So far every picture of Amal Alamuddin I have seen has been perfect. Granted, she has an amazing figure, but the woman appears to have fabulous taste too! But, wait, this post isn’t about Amal’s fashion sense or a praise to the designers she’s been wearing who will receive exposure for the next two weeks until the Clooneys’ craze has passed. What I want to celebrate, actually, is George and Amal’s class and graciousness in the way they have embraced their visibility throughout the past few days.
Being exposed is a direct consequence of their status, a consequence that makes any celebrity that tries to avoid it (which is totally understandable, mind you) come across as bitter, annoying and ungrateful. George and Amal could have insisted on a ‘private’ wedding, but then they would have had to compromise on getting married in the most romantic city ever. Because, let’s face it, there is only so much you can do to keep the press and paps at bay if you get married in Venice. Instead, the Clooneys have managed to find their special, happy moment while being surrounded by the media. And they haven’t just accepted the presence of camera zooms; they have welcomed them, waving at the cameras, parading on the canals, and offering happy smiles, the kind of smiles you should be expecting from a newly-wed couple.
I absolutely love that. They have given the rest of the celeb world a lesson in composure and class, one that I’m not sure I have ever seen in my life time (with exception perhaps of Brad and Angelina, who manage to have the most private of weddings in France, a wedding that was the reflection of them as a couple with celebrity status but that love and cherish the intimacy of their close nit family more than anything else).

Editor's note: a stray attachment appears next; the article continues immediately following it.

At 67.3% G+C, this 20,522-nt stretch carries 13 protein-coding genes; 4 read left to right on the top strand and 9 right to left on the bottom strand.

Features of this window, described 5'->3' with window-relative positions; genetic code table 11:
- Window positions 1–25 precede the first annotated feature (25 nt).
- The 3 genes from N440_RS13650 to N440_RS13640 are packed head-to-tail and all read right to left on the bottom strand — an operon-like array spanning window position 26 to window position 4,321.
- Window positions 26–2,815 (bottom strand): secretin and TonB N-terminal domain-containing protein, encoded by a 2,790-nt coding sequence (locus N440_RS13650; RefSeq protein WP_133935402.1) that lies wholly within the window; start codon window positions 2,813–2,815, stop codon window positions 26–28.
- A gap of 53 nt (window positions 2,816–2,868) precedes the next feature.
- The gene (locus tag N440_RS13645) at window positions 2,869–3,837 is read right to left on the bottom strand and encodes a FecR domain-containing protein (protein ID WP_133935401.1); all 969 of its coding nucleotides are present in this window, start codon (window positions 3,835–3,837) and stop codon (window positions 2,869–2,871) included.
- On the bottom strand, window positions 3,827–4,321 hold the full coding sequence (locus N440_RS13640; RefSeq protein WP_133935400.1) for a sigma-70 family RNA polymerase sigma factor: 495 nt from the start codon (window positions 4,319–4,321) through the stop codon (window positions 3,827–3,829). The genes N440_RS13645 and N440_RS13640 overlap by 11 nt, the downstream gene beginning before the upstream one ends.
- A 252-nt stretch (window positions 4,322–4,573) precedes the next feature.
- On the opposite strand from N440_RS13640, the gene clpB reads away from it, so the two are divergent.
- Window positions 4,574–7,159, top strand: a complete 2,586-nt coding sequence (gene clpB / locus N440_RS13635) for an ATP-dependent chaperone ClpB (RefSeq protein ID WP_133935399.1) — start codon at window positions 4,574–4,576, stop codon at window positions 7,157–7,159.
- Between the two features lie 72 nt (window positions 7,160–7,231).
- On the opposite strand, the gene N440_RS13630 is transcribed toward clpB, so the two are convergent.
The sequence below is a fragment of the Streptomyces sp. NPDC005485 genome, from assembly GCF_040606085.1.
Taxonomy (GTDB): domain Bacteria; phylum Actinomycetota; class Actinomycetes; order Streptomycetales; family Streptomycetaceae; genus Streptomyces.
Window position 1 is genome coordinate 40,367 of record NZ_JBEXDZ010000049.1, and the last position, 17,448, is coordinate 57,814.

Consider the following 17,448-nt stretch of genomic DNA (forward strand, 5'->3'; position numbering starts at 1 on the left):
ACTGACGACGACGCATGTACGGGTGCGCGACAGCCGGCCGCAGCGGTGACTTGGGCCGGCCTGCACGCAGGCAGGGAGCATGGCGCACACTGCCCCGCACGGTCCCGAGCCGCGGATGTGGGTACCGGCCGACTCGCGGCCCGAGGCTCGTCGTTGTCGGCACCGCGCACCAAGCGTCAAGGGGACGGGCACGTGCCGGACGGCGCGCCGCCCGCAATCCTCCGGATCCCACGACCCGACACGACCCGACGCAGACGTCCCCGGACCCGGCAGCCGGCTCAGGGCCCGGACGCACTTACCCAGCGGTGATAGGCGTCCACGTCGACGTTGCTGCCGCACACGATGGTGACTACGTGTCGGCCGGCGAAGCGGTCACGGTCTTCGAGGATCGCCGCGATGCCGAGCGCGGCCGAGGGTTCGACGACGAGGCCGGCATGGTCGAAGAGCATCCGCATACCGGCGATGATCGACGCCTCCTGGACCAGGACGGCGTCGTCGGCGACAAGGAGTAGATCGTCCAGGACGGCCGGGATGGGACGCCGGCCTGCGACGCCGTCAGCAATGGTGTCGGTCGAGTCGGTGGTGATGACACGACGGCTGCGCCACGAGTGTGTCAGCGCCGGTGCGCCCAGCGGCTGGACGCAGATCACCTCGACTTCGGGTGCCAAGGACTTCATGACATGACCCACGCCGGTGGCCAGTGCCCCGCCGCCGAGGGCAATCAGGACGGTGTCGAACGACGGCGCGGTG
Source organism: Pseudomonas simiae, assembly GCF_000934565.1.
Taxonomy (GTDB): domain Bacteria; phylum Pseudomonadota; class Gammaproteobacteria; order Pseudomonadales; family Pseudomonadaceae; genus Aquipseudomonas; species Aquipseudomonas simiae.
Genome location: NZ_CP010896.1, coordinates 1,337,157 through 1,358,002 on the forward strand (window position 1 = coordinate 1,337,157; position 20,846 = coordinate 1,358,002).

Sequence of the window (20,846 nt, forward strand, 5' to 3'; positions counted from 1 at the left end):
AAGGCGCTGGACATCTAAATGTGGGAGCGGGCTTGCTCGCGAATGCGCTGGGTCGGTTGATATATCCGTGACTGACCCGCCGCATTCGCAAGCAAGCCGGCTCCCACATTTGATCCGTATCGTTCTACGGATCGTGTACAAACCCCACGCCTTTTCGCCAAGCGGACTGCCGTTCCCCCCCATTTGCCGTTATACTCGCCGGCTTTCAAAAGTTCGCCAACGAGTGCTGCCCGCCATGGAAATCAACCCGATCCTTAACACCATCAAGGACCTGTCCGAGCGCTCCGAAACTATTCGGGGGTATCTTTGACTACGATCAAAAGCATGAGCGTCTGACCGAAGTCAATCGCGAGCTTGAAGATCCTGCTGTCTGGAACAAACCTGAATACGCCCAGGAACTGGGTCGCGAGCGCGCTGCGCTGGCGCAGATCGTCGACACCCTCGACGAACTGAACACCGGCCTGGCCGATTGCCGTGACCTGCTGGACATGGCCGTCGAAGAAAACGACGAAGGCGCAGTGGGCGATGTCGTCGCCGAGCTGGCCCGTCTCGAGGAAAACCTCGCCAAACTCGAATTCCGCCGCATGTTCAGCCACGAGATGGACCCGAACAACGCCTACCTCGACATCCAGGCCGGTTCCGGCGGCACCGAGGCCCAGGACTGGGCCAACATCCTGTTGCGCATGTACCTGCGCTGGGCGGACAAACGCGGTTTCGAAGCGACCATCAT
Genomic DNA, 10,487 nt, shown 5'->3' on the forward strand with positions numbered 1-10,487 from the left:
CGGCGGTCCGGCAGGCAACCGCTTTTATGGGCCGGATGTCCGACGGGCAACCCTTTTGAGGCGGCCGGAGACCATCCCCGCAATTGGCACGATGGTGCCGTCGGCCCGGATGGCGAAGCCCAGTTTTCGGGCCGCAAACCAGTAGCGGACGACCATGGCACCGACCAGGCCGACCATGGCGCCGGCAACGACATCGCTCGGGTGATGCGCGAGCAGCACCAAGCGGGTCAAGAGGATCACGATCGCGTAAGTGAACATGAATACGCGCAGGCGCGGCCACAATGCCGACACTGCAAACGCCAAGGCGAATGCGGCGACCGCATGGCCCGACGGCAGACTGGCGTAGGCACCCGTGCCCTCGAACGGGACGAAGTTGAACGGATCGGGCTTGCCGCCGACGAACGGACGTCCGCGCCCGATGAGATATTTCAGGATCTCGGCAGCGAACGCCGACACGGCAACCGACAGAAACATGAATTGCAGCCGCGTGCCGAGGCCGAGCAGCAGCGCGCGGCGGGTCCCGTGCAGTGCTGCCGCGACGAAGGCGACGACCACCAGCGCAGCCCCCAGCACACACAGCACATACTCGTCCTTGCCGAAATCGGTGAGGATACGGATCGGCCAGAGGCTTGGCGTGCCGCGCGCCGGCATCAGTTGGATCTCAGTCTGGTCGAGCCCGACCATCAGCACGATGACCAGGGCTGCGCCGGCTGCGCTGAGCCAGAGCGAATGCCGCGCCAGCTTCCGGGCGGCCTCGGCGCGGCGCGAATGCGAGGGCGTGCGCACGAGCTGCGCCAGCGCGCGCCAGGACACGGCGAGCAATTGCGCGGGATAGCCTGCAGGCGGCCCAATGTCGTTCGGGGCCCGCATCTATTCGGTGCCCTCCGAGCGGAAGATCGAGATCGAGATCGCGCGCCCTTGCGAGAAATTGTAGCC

One thing many of us struggle with on the wedding day is forcing a smile for 12-15 hours even when, to be quite honest, you feel exhausted, dehydrated, and your jaws ache from too much smiling for the camera. On my wedding day one of the things that I remember most vividly is guests following us around with their camera asking to take pictures together. I loved it for a while, but towards the end of the day I remember struggling to pull a genuine smile. If that’s how I felt on my wedding day, imagine how I’d feel if I had lenses pointed toward my face a l l d a y l o n g on the entire wedding weekend!
I’m not posting this to make you feel like you should spend your entire wedding day smiling and waving at Uncle Bob recording you despite you already having a wedding videographer. You (and I) are not George Clooney who has been living with this day in day out for the past who knows how many years. But one thing you don’t want to lose on your wedding day is class and composure. So, if you are not the best at posing, perhaps do choose a wedding photographer that will document the whole day in the most natural of ways, without you and your husband having to pose. And if you don’t want to spend the entire day being asked by your guests to take ‘just one more picture together please?’, then let them know that after the family pictures, you and your husband will do a small session with guests so they can take pictures with you. Hopefully this will reduce the number of requests during the day so that you can really and truly let your hair down and enjoy smiling happily without feeling the pressure of a camera pointed at you :)